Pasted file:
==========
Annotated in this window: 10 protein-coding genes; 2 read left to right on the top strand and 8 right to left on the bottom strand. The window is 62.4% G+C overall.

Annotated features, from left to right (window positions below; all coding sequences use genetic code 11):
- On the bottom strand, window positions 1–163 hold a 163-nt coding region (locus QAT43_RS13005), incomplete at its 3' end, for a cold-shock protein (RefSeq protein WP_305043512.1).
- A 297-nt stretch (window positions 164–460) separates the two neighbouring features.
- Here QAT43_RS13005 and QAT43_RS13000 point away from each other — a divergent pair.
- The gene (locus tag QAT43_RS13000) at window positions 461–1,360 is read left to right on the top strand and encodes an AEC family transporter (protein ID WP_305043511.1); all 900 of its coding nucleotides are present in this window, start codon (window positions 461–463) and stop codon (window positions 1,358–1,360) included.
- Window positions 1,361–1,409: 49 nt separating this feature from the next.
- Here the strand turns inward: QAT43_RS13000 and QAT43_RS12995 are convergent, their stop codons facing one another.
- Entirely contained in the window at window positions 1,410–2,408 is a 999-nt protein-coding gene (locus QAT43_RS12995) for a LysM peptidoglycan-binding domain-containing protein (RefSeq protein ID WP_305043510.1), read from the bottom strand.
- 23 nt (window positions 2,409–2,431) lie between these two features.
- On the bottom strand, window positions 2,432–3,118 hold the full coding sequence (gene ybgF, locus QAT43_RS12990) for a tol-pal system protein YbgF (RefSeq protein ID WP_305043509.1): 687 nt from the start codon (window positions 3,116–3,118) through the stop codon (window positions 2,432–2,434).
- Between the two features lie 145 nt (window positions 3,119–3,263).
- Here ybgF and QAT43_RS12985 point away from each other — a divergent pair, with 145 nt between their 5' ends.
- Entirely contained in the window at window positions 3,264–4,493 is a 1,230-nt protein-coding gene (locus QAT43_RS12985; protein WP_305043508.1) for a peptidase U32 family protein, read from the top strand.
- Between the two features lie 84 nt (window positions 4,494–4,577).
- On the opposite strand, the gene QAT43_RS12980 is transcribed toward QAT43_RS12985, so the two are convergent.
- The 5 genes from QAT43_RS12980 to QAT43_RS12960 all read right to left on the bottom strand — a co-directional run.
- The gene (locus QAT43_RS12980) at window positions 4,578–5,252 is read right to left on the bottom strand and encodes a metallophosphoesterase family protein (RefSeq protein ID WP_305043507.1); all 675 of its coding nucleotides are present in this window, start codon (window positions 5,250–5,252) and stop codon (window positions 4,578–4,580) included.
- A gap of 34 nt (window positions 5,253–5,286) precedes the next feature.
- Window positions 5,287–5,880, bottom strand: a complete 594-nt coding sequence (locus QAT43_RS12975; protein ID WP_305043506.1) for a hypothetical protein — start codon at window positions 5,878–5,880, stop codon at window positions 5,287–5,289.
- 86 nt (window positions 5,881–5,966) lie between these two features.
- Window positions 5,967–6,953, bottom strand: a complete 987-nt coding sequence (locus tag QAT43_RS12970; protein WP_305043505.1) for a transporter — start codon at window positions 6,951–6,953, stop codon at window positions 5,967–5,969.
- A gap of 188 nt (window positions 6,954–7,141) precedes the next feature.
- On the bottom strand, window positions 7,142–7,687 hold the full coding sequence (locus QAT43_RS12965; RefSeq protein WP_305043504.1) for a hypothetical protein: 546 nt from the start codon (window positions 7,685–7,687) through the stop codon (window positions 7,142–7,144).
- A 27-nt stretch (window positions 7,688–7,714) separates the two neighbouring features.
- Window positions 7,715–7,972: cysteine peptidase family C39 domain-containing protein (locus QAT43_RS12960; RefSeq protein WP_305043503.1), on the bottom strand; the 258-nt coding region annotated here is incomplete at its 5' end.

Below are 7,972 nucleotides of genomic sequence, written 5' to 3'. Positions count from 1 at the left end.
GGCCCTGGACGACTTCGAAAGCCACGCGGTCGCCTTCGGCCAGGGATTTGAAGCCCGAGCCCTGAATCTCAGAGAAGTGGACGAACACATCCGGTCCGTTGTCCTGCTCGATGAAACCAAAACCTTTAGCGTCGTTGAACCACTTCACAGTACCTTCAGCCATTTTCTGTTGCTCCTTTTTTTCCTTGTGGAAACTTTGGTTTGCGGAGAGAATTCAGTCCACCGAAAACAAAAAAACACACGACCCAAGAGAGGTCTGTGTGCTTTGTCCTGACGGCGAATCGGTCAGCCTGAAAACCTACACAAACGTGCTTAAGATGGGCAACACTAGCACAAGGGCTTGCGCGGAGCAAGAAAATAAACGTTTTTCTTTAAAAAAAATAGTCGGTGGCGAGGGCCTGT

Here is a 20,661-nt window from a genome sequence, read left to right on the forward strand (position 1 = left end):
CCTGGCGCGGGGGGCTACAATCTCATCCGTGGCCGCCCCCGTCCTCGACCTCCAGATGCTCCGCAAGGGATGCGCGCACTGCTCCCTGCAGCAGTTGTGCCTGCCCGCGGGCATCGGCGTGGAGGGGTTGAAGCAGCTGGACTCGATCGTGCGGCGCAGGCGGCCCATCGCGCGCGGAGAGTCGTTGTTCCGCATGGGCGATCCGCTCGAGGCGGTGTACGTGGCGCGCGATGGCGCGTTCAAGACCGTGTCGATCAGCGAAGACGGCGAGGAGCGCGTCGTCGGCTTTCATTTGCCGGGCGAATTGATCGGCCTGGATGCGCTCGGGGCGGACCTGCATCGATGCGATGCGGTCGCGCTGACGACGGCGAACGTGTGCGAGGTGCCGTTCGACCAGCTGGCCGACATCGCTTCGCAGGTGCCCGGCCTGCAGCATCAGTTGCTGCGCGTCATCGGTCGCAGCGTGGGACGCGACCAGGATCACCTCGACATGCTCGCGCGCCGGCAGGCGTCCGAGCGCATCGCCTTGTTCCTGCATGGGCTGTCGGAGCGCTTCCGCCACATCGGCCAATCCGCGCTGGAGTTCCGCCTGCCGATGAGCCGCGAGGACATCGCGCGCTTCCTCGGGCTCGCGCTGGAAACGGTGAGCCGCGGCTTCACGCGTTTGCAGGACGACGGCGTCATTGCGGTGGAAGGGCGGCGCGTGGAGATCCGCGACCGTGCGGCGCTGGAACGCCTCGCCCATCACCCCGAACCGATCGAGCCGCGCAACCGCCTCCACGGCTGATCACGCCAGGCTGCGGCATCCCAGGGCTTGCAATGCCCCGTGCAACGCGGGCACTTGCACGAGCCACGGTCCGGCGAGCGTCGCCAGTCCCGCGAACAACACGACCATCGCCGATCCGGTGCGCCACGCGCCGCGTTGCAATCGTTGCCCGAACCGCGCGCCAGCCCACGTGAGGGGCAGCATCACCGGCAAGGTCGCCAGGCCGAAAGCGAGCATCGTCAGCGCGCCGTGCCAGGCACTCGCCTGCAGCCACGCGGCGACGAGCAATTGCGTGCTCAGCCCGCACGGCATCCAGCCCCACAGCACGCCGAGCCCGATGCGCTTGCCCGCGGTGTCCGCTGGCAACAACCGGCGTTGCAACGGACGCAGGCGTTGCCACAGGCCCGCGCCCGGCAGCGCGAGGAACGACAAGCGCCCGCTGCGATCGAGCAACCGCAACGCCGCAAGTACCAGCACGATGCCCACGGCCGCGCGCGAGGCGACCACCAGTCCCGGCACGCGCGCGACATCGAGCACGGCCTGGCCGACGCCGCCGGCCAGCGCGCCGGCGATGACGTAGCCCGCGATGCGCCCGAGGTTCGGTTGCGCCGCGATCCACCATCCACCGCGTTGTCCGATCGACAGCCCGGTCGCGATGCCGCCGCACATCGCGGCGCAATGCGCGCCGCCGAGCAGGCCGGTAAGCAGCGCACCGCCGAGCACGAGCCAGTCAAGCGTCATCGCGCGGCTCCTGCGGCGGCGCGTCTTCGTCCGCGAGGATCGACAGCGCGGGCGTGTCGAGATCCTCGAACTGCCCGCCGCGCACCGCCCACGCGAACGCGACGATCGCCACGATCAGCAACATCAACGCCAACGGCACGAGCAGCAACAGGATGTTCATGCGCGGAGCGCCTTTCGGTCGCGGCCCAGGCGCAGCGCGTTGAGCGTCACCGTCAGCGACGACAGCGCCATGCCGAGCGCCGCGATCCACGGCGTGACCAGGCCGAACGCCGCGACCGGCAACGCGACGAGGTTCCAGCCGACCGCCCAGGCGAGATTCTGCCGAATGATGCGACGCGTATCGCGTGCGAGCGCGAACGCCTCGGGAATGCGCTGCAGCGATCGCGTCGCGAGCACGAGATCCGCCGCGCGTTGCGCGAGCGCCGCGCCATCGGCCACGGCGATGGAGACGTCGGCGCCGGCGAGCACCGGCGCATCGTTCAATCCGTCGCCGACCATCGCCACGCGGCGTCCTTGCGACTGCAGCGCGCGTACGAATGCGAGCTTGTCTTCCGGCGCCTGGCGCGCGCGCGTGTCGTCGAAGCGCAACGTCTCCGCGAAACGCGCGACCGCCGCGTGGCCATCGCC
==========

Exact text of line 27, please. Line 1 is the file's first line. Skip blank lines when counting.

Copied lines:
Below are 7,972 nucleotides of genomic sequence, written 5' to 3'. Positions count from 1 at the left end.